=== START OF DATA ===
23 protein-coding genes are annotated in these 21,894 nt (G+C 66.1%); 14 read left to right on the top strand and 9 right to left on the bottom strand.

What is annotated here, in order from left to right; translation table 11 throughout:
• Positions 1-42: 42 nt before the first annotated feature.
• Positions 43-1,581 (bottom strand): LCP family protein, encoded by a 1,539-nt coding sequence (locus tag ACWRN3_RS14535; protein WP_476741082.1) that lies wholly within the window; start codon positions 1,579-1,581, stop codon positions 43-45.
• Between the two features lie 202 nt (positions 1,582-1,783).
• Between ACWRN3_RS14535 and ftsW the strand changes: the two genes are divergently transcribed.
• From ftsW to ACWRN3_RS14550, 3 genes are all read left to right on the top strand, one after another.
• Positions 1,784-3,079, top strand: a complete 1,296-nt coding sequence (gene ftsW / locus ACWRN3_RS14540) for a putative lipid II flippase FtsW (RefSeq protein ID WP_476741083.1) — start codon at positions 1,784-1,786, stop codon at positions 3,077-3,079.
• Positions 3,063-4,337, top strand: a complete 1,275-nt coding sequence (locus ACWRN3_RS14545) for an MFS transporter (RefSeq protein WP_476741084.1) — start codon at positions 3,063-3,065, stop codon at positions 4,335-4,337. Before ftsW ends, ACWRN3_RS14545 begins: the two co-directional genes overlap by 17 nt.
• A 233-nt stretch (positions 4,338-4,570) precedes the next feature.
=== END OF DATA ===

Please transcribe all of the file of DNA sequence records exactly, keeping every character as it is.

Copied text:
23 protein-coding genes are annotated in these 21,894 nt (G+C 66.1%); 14 read left to right on the top strand and 9 right to left on the bottom strand.

What is annotated here, in order from left to right; translation table 11 throughout:
• Positions 1-42: 42 nt before the first annotated feature.
• Positions 43-1,581 (bottom strand): LCP family protein, encoded by a 1,539-nt coding sequence (locus tag ACWRN3_RS14535; protein WP_476741082.1) that lies wholly within the window; start codon positions 1,579-1,581, stop codon positions 43-45.
• Between the two features lie 202 nt (positions 1,582-1,783).
• Between ACWRN3_RS14535 and ftsW the strand changes: the two genes are divergently transcribed.
• From ftsW to ACWRN3_RS14550, 3 genes are all read left to right on the top strand, one after another.
• Positions 1,784-3,079, top strand: a complete 1,296-nt coding sequence (gene ftsW / locus ACWRN3_RS14540) for a putative lipid II flippase FtsW (RefSeq protein ID WP_476741083.1) — start codon at positions 1,784-1,786, stop codon at positions 3,077-3,079.
• Positions 3,063-4,337, top strand: a complete 1,275-nt coding sequence (locus ACWRN3_RS14545) for an MFS transporter (RefSeq protein WP_476741084.1) — start codon at positions 3,063-3,065, stop codon at positions 4,335-4,337. Before ftsW ends, ACWRN3_RS14545 begins: the two co-directional genes overlap by 17 nt.
• A 233-nt stretch (positions 4,338-4,570) precedes the next feature.